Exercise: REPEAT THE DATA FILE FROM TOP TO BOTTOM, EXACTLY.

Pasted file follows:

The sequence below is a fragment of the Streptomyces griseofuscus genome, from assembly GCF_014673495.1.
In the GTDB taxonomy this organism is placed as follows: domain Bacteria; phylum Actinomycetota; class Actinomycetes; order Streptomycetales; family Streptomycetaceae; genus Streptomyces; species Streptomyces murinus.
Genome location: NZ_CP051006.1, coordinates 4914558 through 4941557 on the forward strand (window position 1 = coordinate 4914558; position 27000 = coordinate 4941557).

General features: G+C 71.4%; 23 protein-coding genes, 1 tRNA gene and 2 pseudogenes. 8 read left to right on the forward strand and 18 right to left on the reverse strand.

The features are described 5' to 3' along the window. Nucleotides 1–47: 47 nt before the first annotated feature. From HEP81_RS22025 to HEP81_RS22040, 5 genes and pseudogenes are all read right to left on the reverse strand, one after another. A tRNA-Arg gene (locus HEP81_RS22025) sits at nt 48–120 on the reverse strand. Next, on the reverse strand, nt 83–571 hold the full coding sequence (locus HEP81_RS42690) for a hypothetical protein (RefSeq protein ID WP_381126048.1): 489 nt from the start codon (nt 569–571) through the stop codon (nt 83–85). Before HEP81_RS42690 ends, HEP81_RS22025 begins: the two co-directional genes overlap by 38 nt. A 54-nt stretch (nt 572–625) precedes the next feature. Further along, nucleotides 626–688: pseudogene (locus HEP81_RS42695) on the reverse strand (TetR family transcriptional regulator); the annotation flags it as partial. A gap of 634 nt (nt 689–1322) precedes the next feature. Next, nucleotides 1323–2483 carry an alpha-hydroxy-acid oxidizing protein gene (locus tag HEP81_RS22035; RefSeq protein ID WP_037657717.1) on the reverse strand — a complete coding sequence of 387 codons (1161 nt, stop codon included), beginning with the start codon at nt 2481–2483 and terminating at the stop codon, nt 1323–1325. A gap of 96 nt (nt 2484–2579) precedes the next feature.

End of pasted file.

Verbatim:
The sequence below is a fragment of the Streptomyces griseofuscus genome, from assembly GCF_014673495.1.
In the GTDB taxonomy this organism is placed as follows: domain Bacteria; phylum Actinomycetota; class Actinomycetes; order Streptomycetales; family Streptomycetaceae; genus Streptomyces; species Streptomyces murinus.
Genome location: NZ_CP051006.1, coordinates 4914558 through 4941557 on the forward strand (window position 1 = coordinate 4914558; position 27000 = coordinate 4941557).

General features: G+C 71.4%; 23 protein-coding genes, 1 tRNA gene and 2 pseudogenes. 8 read left to right on the forward strand and 18 right to left on the reverse strand.

The features are described 5' to 3' along the window. Nucleotides 1–47: 47 nt before the first annotated feature. From HEP81_RS22025 to HEP81_RS22040, 5 genes and pseudogenes are all read right to left on the reverse strand, one after another. A tRNA-Arg gene (locus HEP81_RS22025) sits at nt 48–120 on the reverse strand. Next, on the reverse strand, nt 83–571 hold the full coding sequence (locus HEP81_RS42690) for a hypothetical protein (RefSeq protein ID WP_381126048.1): 489 nt from the start codon (nt 569–571) through the stop codon (nt 83–85). Before HEP81_RS42690 ends, HEP81_RS22025 begins: the two co-directional genes overlap by 38 nt. A 54-nt stretch (nt 572–625) precedes the next feature. Further along, nucleotides 626–688: pseudogene (locus HEP81_RS42695) on the reverse strand (TetR family transcriptional regulator); the annotation flags it as partial. A gap of 634 nt (nt 689–1322) precedes the next feature. Next, nucleotides 1323–2483 carry an alpha-hydroxy-acid oxidizing protein gene (locus tag HEP81_RS22035; RefSeq protein ID WP_037657717.1) on the reverse strand — a complete coding sequence of 387 codons (1161 nt, stop codon included), beginning with the start codon at nt 2481–2483 and terminating at the stop codon, nt 1323–1325. A gap of 96 nt (nt 2484–2579) precedes the next feature.